Sports romance is something that I began writing about three years ago. It’s interesting because it was not my intention to write a sports romance initially; although, it did seem like the logical thing to do. What truly prompted me to attempt writing in this subgenre was I met a writer who stated he wrote rock fiction. I like to refer to it as music fiction because according to him, any type of music (e.g., classical, punk, blues, country, etc.) can be used and considered rock fiction. Basically, a story in this subgenre is based on a song or a cluster of songs, and the influence of the lyrics of that music can be seen throughout the story. This fascinated me.

Rock fiction entails more than being inspired by music. Therefore, writing rock fiction is much harder than it sounds. Music is the principle story even if is not apparent in the story’s plot. The characters may have the names of the musicians or the setting is a place sung about on the song. The title may even be the same as the music title. It’s all intricate, and I do not claim to be an expert. I attempted to write a rock fiction story and failed. The story turned out decent, but in the end, it wasn’t rock fiction, which just goes to illiterate again on another level how difficult fiction writing can be.

When I learned that music could be used to write stories this way, this further encouraged me to combine my two loves of romance and sports. I found this to be a niche for me and a genre that I could write organically. I have dabbled in multiple other genres for challenges and not all of them have turned out well. And while I believe a person could learn to write in any genre of choice, it’s my philosophy that writers tend to have natural talents in writing some genres. As the saying goes, they take to it like a duck to water. And I also will say that some writers have this natural ability to write in multiple genres. When I speak of natural ability, this is not to discredit or diminish education or learning. Many writers have discussed how they began writing in one genre but over time discovered they were better suited in another. However, that is slightly off-topic. My point was that learning about rock fiction solidified my ideas about combining the two passions that I love.

But prior to one jumping in to write a sports romance, there are a few guidelines to consider. Again, I would like to note that while some people use the terms guidelines and rules synonymously, there is a difference between the two. Guidelines are suggestions that are optional to follow. Rules are agreed upon standard practices by experts, lawmakers, and/or the general public that when deviated from will result in some type of consequence (e.g., fines, jail, criticism, rejection, etc.). These are more rigid. Grammar has rules. Writing stories, in general, mostly has guidelines. The following are guidelines that I have found to be useful.

  1. There is a difference between writing a story with an athletic main character(s) who falls in love and one where the sport has a role in the story. In other words, if you can change the character’s profession to any other profession and it makes very little difference, it isn’t a sports romance. For example, many 1950s family sitcoms portrayed a working father, stay-at-home mother, and 2-3 school children. The sitcom focused on the family. Although the father worked, many times the father’s job wasn’t specified or shown. That’s because it wasn’t crucial. In a sports romance, sports should have a part to make it noticeable in the story. Sports romances are, first and far most, a romance. Therefore, they follow all the normal rules of the romance genre. However, there are some differences that writers should be aware.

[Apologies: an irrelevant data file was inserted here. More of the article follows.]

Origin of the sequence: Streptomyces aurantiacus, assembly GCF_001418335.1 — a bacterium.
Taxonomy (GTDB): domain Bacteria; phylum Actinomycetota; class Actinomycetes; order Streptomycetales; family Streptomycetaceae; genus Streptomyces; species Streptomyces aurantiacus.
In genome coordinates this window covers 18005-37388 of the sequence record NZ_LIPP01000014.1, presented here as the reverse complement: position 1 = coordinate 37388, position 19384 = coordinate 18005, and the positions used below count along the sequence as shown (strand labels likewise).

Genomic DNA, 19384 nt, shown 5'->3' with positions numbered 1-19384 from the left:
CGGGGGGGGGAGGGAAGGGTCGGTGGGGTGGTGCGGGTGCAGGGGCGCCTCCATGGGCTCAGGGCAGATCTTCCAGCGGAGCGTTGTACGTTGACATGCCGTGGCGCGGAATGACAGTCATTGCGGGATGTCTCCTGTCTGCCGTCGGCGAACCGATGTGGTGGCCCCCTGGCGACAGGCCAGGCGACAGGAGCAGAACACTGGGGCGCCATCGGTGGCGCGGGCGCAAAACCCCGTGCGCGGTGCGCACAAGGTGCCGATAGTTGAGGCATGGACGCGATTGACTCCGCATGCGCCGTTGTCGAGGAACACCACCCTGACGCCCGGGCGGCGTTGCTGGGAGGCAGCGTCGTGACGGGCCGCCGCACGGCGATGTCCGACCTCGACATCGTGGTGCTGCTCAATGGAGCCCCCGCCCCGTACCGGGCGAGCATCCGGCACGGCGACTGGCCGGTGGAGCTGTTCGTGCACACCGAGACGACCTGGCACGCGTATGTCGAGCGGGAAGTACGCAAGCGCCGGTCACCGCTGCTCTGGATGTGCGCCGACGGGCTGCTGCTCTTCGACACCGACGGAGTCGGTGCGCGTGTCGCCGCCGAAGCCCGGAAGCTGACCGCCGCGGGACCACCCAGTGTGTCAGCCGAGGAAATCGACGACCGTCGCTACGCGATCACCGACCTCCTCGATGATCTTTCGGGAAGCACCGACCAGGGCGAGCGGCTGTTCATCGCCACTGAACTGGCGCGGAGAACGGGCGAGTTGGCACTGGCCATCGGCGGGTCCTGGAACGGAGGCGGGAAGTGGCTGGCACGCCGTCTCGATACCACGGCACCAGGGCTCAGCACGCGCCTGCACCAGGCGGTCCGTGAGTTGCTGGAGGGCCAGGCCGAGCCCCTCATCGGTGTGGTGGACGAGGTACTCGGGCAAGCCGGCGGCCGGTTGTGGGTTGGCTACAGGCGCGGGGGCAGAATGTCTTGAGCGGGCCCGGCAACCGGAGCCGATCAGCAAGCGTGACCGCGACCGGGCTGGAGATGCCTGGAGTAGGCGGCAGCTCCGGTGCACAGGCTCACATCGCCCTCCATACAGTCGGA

2. It is important to know the sport you are writing about because your readers will. Funny aside. I began writing Ice Gladiator’s before I finished all of Defending the net final edits. I accidentally mixed up a detail about two of my characters. That minor mix-up caused me to write a line that broke a hockey rule. The rule was one that many readers wouldn’t have paid attention to, and it had snuck past a lot, including two editors. But one did, and I was busted. The silver lining is it was a beta who caught it. The correction involved changing two words.
  3. Knowing the sport really allows the story to sound more authentic. Readers want credible stories.
  4. That being said, if your work is fiction, there is room for creative license. For example, in you wanted to add a fictitious team to a national league, you can. If you want your favorite team who lost the playoffs to win, you can rewrite in your story that they did. Of course, someone may call you out for it. You can add and omit rules. It just has to clear to the reader that the change is intentional.
  5. While sports need to be present in the story, it does not need to dominate it. There must be a balance. If the sports overshadow the romance, then, it’s no longer a sports romance. It’s a sports story with a romantic subplot.
  6. Don’t make it too technical. Readers are coming for the romance. They may not be very knowledgeable about sports. Any noncommon sports jargon needs to be explained in order to avoid ostracizing readers. Use simple language and get through the explanation quickly. Readers want to feel included without feeling inadequate. However, don’t exclude all sports talk.